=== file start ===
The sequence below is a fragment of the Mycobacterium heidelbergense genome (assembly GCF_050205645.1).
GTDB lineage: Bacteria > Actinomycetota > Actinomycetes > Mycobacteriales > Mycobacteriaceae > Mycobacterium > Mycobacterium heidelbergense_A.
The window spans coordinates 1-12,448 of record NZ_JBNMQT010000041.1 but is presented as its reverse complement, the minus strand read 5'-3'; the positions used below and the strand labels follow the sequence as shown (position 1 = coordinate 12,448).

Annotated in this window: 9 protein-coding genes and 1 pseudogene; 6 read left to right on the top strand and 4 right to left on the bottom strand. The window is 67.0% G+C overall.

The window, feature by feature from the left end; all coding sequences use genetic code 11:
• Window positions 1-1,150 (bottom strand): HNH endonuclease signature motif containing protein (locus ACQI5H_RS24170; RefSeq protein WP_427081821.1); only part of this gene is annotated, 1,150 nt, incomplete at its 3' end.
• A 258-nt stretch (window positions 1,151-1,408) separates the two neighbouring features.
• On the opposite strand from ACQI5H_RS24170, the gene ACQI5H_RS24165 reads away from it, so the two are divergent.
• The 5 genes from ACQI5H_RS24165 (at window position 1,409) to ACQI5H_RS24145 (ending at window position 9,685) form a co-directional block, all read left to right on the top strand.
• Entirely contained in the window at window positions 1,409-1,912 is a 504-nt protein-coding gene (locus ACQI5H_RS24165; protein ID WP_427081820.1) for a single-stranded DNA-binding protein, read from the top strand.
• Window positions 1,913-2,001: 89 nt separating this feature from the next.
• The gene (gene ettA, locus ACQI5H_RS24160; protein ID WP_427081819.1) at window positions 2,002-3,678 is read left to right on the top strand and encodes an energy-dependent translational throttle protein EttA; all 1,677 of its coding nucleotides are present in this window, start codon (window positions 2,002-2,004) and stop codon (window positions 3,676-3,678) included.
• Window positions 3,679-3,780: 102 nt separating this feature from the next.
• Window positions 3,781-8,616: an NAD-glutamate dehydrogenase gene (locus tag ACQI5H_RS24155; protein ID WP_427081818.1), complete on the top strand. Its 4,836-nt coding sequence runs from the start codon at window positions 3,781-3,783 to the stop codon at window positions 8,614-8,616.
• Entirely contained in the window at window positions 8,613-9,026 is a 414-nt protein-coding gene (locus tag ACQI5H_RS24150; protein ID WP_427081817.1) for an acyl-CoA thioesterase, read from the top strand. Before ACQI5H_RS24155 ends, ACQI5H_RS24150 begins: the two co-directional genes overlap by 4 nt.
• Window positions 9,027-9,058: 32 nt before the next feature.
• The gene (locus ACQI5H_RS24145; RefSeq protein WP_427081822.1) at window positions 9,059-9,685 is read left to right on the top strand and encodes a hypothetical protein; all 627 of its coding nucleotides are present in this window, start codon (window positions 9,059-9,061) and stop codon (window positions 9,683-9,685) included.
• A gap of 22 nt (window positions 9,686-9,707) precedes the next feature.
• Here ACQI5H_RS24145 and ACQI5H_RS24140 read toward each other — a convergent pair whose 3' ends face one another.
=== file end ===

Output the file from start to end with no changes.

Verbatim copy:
The sequence below is a fragment of the Mycobacterium heidelbergense genome (assembly GCF_050205645.1).
GTDB lineage: Bacteria > Actinomycetota > Actinomycetes > Mycobacteriales > Mycobacteriaceae > Mycobacterium > Mycobacterium heidelbergense_A.
The window spans coordinates 1-12,448 of record NZ_JBNMQT010000041.1 but is presented as its reverse complement, the minus strand read 5'-3'; the positions used below and the strand labels follow the sequence as shown (position 1 = coordinate 12,448).

Annotated in this window: 9 protein-coding genes and 1 pseudogene; 6 read left to right on the top strand and 4 right to left on the bottom strand. The window is 67.0% G+C overall.

The window, feature by feature from the left end; all coding sequences use genetic code 11:
• Window positions 1-1,150 (bottom strand): HNH endonuclease signature motif containing protein (locus ACQI5H_RS24170; RefSeq protein WP_427081821.1); only part of this gene is annotated, 1,150 nt, incomplete at its 3' end.
• A 258-nt stretch (window positions 1,151-1,408) separates the two neighbouring features.
• On the opposite strand from ACQI5H_RS24170, the gene ACQI5H_RS24165 reads away from it, so the two are divergent.
• The 5 genes from ACQI5H_RS24165 (at window position 1,409) to ACQI5H_RS24145 (ending at window position 9,685) form a co-directional block, all read left to right on the top strand.
• Entirely contained in the window at window positions 1,409-1,912 is a 504-nt protein-coding gene (locus ACQI5H_RS24165; protein ID WP_427081820.1) for a single-stranded DNA-binding protein, read from the top strand.
• Window positions 1,913-2,001: 89 nt separating this feature from the next.
• The gene (gene ettA, locus ACQI5H_RS24160; protein ID WP_427081819.1) at window positions 2,002-3,678 is read left to right on the top strand and encodes an energy-dependent translational throttle protein EttA; all 1,677 of its coding nucleotides are present in this window, start codon (window positions 2,002-2,004) and stop codon (window positions 3,676-3,678) included.
• Window positions 3,679-3,780: 102 nt separating this feature from the next.
• Window positions 3,781-8,616: an NAD-glutamate dehydrogenase gene (locus tag ACQI5H_RS24155; protein ID WP_427081818.1), complete on the top strand. Its 4,836-nt coding sequence runs from the start codon at window positions 3,781-3,783 to the stop codon at window positions 8,614-8,616.
• Entirely contained in the window at window positions 8,613-9,026 is a 414-nt protein-coding gene (locus tag ACQI5H_RS24150; protein ID WP_427081817.1) for an acyl-CoA thioesterase, read from the top strand. Before ACQI5H_RS24155 ends, ACQI5H_RS24150 begins: the two co-directional genes overlap by 4 nt.
• Window positions 9,027-9,058: 32 nt before the next feature.
• The gene (locus ACQI5H_RS24145; RefSeq protein WP_427081822.1) at window positions 9,059-9,685 is read left to right on the top strand and encodes a hypothetical protein; all 627 of its coding nucleotides are present in this window, start codon (window positions 9,059-9,061) and stop codon (window positions 9,683-9,685) included.
• A gap of 22 nt (window positions 9,686-9,707) precedes the next feature.
• Here ACQI5H_RS24145 and ACQI5H_RS24140 read toward each other — a convergent pair whose 3' ends face one another.